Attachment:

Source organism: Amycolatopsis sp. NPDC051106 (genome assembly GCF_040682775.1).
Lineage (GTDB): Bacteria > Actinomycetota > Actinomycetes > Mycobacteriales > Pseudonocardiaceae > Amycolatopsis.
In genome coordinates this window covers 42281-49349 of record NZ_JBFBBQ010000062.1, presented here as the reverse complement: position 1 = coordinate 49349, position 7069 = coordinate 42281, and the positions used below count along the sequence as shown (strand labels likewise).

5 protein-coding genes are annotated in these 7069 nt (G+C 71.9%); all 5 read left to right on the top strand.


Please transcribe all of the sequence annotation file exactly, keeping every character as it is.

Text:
Source organism: Amycolatopsis sp. NPDC051106 (genome assembly GCF_040682775.1).
Lineage (GTDB): Bacteria > Actinomycetota > Actinomycetes > Mycobacteriales > Pseudonocardiaceae > Amycolatopsis.
In genome coordinates this window covers 42281-49349 of record NZ_JBFBBQ010000062.1, presented here as the reverse complement: position 1 = coordinate 49349, position 7069 = coordinate 42281, and the positions used below count along the sequence as shown (strand labels likewise).

5 protein-coding genes are annotated in these 7069 nt (G+C 71.9%); all 5 read left to right on the top strand.